Obscure law used to claim homes in Mansfield

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by JIM DOUGLAS

Bio | Email | Follow: @wfaajdouglas

WFAA

Posted on November 2, 2011 at 10:00 PM

Updated Wednesday, Nov 2 at 10:47 PM

MANSFIELD — At the corner of St. Mark and St. Matthew drives in an upscale Mansfield neighborhood, the devil's in the real estate details.

The owner lives in another country. When his agents came to list the vacant home for sale, a man surprised them at the door.

"A gentleman cracked the door about that wide," said agent Sue Sistrunk. "He asked who I was. I told him I was the Realtor, and I had come to put the house on the market. He said, 'I live in the house now.'"

Sistrunk tried to have him evicted.

"The only way he could have gotten into the house was to break in," she said.

To her surprise, the man came to court with a lawyer and blocked the eviction.

He produced a claim called "adverse possession" that had been notarized and filed with the Tarrant County Clerk. It's based on a Texas law from the 1800s designed to settle homesteader disputes.

"Adverse possession" means an actual and visible appropriation of real property, commenced and continued under a claim of right that is inconsistent with and is hostile to the claim of another person.Texas Civil Practice and Remedies Code, Title 2, Subtitle B, Chapter 16, Sec. 16.021

For a $16 filing fee, a man named Paul Roper settled into the quarter-million dollar house back in August. He even posted "no trespassing" signs.

It happened one month after we reported on another man, Kenneth Robinson, who did the same thing at a luxury home in Flower Mound.

"At this point, because I possess it, I am the owner," Robinson told News 8.

Claims of adverse possession are suddenly spiking. At our request, the Tarrant County Clerk checked the files and found 20 cases last month alone.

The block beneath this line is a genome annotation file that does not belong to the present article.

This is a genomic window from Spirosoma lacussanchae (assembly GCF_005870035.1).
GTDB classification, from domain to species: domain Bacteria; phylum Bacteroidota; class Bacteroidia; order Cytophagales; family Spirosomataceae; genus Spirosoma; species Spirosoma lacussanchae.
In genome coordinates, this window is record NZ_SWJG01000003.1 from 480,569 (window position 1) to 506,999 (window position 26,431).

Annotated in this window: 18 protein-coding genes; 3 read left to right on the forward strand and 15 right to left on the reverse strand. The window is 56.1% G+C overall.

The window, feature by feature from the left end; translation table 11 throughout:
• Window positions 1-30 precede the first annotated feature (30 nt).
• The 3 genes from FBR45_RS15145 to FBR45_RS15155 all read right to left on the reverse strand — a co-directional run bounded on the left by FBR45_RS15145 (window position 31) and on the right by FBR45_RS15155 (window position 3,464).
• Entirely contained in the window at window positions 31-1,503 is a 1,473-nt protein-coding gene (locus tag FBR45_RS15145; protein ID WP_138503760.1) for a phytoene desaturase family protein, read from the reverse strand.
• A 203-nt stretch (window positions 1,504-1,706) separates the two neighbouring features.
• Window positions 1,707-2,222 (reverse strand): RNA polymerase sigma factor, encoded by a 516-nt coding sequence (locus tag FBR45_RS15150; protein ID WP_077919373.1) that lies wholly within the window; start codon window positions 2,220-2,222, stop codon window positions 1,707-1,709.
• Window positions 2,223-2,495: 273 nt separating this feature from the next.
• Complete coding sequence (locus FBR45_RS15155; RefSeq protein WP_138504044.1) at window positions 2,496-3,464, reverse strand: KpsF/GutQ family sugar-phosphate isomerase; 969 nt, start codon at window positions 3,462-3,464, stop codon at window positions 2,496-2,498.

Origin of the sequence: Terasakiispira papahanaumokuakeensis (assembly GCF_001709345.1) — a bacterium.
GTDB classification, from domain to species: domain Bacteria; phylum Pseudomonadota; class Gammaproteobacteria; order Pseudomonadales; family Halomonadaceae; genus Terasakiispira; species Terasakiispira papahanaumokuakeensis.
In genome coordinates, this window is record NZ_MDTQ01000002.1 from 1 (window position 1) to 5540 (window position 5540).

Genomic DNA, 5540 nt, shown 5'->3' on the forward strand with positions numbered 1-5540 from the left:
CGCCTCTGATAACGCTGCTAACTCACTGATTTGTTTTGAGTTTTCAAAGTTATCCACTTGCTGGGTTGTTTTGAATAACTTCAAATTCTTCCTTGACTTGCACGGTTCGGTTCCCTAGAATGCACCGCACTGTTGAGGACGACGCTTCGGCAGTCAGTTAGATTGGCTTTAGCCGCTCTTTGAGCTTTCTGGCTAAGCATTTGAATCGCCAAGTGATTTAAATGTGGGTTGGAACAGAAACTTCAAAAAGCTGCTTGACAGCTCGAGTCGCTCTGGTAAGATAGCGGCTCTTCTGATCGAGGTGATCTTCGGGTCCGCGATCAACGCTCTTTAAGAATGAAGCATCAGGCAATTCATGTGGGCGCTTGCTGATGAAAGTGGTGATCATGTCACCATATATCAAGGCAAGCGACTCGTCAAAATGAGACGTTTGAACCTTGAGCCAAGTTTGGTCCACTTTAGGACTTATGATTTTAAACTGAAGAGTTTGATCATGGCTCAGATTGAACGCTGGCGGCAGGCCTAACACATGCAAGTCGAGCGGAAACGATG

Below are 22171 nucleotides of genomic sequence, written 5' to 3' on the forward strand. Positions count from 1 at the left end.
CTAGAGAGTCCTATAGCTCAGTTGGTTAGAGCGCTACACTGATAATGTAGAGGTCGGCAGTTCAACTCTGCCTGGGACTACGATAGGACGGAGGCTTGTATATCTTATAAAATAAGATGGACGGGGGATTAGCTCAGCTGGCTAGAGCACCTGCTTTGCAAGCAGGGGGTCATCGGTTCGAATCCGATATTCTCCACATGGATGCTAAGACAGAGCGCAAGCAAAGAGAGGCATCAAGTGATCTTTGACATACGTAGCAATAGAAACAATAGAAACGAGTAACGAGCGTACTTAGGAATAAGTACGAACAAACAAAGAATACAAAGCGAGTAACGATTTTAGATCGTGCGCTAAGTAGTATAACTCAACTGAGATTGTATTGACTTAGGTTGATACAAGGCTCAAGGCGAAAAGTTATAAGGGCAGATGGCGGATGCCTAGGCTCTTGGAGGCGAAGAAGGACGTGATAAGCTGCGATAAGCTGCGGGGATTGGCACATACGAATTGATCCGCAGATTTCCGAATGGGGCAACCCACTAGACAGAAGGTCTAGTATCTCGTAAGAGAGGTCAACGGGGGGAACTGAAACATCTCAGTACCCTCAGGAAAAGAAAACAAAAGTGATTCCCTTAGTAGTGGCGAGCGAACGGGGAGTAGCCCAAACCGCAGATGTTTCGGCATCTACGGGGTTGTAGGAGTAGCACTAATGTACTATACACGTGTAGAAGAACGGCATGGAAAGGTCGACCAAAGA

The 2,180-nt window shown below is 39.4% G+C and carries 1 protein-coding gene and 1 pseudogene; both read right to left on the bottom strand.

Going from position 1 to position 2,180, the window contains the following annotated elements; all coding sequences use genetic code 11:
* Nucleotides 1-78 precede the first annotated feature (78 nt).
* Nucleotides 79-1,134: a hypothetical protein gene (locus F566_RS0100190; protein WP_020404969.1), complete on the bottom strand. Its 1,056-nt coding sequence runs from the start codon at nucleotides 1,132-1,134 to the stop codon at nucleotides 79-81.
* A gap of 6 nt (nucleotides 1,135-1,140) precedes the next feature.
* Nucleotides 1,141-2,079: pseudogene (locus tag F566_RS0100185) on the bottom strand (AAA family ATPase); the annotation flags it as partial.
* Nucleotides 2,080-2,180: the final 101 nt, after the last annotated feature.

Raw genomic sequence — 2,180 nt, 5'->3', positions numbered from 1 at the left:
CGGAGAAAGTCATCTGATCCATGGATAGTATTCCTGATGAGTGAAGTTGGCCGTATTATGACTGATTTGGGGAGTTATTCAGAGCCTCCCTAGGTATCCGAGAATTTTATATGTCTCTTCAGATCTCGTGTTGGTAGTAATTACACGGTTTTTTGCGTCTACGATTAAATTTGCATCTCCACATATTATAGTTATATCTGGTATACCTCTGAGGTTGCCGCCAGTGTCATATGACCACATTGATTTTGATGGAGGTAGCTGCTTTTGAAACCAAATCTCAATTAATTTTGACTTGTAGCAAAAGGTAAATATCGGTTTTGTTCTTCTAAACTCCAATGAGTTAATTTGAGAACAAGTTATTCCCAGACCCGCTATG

No one answered when we visited the house on St. Mark Drive, but while we were there, someone drove by and took our picture.

The car was registered to an address a few miles away, where a man came out to greet us. He introduced himself as Minister Tony Brown. He said he knows about adverse possession, but doesn't use it.

"We help homeless veterans get a place to live," Brown said. "I don't know anything about [the house on] St. Mark."

Constables say utilities at the home on St. Mark Drive are registered to American Vet Services. Brown told News 8 he "originated American Vet Services."

Records show Brown listed his non-profit with the Texas Secretary of State a few weeks before power was turned on.

"I doubt if it was turned on in the name of my organization, and I certainly didn't give permission to do so," he said.

Additionally, he said he did not know Paul Roper, the man who moved into the vacant home.

Records show Brown also registered Believers in Faith International Ministries on Aug. 11. That filing came one day after a woman listing herself as a minister also filed adverse possession on the home on St. Mark Drive.

"I want the world to know what's going on," said Realtor Sue Sistrunk. "That if you leave your home for a few months, someone can move into it and take it and you've got to spend money to get it back."

She's filed an appeal to get roper evicted.

Tarrant County constables posted "no trespassing" signs on the house. They say they'll arrest the squatter if he returns.

"It's pretty brazen for someone to just go take over somebody's house and claim it as their own," said Constable Clint Burgess.

Authorities are now trying to determine whether the case is part of an organized attempt to take control of vacant homes through adverse possession.

E-mail jdouglas@wfaa.com

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